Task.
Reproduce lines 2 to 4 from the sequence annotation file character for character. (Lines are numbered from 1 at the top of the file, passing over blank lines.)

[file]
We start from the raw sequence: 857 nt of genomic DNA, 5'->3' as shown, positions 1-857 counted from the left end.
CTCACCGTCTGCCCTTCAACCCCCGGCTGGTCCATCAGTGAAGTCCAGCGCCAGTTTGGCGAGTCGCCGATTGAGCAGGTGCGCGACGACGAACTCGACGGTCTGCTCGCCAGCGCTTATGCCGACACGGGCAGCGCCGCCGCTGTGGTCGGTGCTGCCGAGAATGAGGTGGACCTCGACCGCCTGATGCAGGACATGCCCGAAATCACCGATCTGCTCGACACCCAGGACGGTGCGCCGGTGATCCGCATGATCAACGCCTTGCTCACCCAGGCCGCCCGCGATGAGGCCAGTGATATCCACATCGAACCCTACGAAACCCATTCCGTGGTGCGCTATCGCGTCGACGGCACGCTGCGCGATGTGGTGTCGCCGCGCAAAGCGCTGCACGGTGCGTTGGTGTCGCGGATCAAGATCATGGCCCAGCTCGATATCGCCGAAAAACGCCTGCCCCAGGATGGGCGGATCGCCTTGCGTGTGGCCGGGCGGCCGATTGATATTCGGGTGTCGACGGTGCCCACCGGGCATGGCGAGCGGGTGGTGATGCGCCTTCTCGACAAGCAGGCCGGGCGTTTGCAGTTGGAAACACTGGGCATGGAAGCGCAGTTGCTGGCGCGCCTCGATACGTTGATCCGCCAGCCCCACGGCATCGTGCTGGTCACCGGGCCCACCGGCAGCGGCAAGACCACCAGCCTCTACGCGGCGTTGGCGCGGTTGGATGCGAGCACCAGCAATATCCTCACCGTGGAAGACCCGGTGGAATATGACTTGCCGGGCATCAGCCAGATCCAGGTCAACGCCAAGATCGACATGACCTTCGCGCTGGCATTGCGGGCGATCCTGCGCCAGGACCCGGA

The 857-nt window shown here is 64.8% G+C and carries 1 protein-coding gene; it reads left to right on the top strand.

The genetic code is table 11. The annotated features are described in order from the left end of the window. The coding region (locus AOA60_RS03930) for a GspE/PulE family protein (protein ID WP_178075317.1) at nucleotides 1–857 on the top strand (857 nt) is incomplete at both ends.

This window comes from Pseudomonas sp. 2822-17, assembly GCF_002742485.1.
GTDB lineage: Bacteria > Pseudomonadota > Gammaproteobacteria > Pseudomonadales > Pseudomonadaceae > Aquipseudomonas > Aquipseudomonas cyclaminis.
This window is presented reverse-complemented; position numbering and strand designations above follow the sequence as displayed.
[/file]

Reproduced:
CTCACCGTCTGCCCTTCAACCCCCGGCTGGTCCATCAGTGAAGTCCAGCGCCAGTTTGGCGAGTCGCCGATTGAGCAGGTGCGCGACGACGAACTCGACGGTCTGCTCGCCAGCGCTTATGCCGACACGGGCAGCGCCGCCGCTGTGGTCGGTGCTGCCGAGAATGAGGTGGACCTCGACCGCCTGATGCAGGACATGCCCGAAATCACCGATCTGCTCGACACCCAGGACGGTGCGCCGGTGATCCGCATGATCAACGCCTTGCTCACCCAGGCCGCCCGCGATGAGGCCAGTGATATCCACATCGAACCCTACGAAACCCATTCCGTGGTGCGCTATCGCGTCGACGGCACGCTGCGCGATGTGGTGTCGCCGCGCAAAGCGCTGCACGGTGCGTTGGTGTCGCGGATCAAGATCATGGCCCAGCTCGATATCGCCGAAAAACGCCTGCCCCAGGATGGGCGGATCGCCTTGCGTGTGGCCGGGCGGCCGATTGATATTCGGGTGTCGACGGTGCCCACCGGGCATGGCGAGCGGGTGGTGATGCGCCTTCTCGACAAGCAGGCCGGGCGTTTGCAGTTGGAAACACTGGGCATGGAAGCGCAGTTGCTGGCGCGCCTCGATACGTTGATCCGCCAGCCCCACGGCATCGTGCTGGTCACCGGGCCCACCGGCAGCGGCAAGACCACCAGCCTCTACGCGGCGTTGGCGCGGTTGGATGCGAGCACCAGCAATATCCTCACCGTGGAAGACCCGGTGGAATATGACTTGCCGGGCATCAGCCAGATCCAGGTCAACGCCAAGATCGACATGACCTTCGCGCTGGCATTGCGGGCGATCCTGCGCCAGGACCCGGA

The 857-nt window shown here is 64.8% G+C and carries 1 protein-coding gene; it reads left to right on the top strand.

The genetic code is table 11. The annotated features are described in order from the left end of the window. The coding region (locus AOA60_RS03930) for a GspE/PulE family protein (protein ID WP_178075317.1) at nucleotides 1–857 on the top strand (857 nt) is incomplete at both ends.